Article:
RIBONUCLEOTIDE REDUCTASE--IRON RADICAL COFACTOR ASSEMBLY

Project: Research project

Project Details

Description

DESCRIPTION: The essential cofactor of the enzyme ribonucleotide reductase
consists of an oxo-bridged diiron(III) cluster and an adjacent tyrosyl
radical. The activities of existing anticancer and antiviral drugs (e.g.
hydroxyurea and thiosemicarbazones) derive from their reductive disassembly
of this cofactor and consequent inhibition of DNA synthesis, suggesting that
an understanding of the reaction by which the cofactor is generated might be
of value in design of new pharmacology. The cofactor assembles
spontaneously in vitro when the apo form (lacking iron and radical) of the
enzyme's R2 subunit is incubated with ferrous ions and O2. The assembly
reaction comprises binding of Fe(II) by apo R2, reductive activation of
dioxygen by the resulting diiron(II) cluster, transfer of an "extra
electron" from a third Fe(II) or another reductant to the assembling
cofactor, and one-electron oxidation of a specific tyrosine residue by an
intermediate species. Previous investigations of cofactor assembly into E.
coli R2 suggested 1) that formation of the oxygen-reactive Fe(II)-R2 complex
is a multistep process in which a protein conformational change is rate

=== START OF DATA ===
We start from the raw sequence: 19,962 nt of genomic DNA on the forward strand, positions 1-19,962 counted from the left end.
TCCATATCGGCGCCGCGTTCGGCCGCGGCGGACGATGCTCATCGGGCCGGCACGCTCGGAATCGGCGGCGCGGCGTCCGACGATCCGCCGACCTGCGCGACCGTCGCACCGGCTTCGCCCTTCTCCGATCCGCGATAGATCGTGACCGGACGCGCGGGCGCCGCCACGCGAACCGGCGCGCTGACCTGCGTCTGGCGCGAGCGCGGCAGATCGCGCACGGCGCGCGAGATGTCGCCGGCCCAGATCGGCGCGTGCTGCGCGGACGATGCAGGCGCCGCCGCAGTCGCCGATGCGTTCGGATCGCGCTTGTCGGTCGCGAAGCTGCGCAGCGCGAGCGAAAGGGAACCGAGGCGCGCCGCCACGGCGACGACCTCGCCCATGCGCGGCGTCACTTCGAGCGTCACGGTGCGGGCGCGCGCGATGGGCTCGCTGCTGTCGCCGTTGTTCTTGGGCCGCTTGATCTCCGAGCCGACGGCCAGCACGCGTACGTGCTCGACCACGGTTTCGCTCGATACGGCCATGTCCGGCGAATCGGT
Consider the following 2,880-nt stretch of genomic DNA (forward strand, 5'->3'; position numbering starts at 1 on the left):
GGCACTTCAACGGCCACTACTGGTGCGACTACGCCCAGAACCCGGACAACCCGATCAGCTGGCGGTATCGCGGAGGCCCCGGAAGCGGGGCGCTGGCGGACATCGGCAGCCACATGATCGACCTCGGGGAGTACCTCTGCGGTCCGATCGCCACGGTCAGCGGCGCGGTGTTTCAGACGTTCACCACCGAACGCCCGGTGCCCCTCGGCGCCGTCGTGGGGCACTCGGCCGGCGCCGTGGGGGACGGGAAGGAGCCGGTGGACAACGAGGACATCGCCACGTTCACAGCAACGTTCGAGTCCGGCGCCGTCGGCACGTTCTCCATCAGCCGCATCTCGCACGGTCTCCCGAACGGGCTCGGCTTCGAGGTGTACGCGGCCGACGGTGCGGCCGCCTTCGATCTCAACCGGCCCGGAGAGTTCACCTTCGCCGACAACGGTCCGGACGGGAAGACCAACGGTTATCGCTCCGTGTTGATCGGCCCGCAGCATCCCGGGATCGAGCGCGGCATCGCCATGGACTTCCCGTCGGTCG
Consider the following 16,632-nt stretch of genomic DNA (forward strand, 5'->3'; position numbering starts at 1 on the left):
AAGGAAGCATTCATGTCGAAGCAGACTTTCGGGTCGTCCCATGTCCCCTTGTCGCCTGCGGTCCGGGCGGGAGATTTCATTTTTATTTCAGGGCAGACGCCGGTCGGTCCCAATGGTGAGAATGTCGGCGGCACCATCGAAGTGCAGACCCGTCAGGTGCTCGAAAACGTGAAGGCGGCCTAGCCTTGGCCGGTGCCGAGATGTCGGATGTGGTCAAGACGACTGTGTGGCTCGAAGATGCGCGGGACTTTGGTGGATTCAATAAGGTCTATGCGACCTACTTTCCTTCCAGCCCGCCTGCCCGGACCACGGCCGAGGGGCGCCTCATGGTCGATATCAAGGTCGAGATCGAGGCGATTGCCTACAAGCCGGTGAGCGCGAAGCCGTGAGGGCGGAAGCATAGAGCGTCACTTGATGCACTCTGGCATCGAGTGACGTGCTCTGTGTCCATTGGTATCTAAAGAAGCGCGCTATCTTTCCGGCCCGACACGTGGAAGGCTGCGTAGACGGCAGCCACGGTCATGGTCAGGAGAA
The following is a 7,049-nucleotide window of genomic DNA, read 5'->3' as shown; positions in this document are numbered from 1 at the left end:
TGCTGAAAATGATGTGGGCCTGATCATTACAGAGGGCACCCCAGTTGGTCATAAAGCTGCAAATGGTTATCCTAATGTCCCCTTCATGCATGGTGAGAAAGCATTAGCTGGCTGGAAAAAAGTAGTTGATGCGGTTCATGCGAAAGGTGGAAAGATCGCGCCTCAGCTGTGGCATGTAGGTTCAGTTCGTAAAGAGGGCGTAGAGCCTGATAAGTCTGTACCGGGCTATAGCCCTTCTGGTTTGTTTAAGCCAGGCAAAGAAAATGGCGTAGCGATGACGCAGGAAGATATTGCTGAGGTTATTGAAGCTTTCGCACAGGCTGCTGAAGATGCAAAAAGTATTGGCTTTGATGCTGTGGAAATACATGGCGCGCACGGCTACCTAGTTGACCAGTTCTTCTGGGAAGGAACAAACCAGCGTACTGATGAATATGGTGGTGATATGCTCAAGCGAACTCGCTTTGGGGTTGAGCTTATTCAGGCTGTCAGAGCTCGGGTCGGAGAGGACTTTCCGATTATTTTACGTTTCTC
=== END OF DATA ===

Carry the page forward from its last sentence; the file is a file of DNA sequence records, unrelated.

limiting, and 2) that the protein facilitates rapid transfer of the "extra
electron" to the reacting iron cluster prior to or during formation of the
first observable intermediate species. The proposed research will use
kinetic and spectroscopic methods in combination with protein engineering
to: 1) characterize Fe(II) binding by the R2 proteins from E. coli, mouse,
and herpes virus, defining the multiple Fe(II)-R2 complexes that are early
intermediates in the assembly reaction and the kinetic pathways by which
they form and decay; 2) define the mechanisms for the delivery of the "extra
electron" and test the hypothesis that, by facilitating this step, the R2
protein ensures the observed one-electron oxidation chemistry to the
exclusion of possible two-electron alternatives (as occur in related diiron
proteins and in the F208Y mutant of E. coli R2); and 3) determine the
chemical mechanism of the altered assembly reaction that occurs in the
site-directed mutant, R2-F208Y, in which the engineered tyrosine residue 208
is ortho hydroxylated (a two-electron reaction). By providing insight into
how the E. coli R3 protein directs the outcome of the assembly reaction and
a foundation for characterizing cofactor assembly into the mammalian and
viral R2s, the proposed research will enhance our understanding of the
biogenesis of this important drug target.
StatusFinished
Effective start/end date1/1/9712/31/97

Funding

  • National Institute of General Medical Sciences

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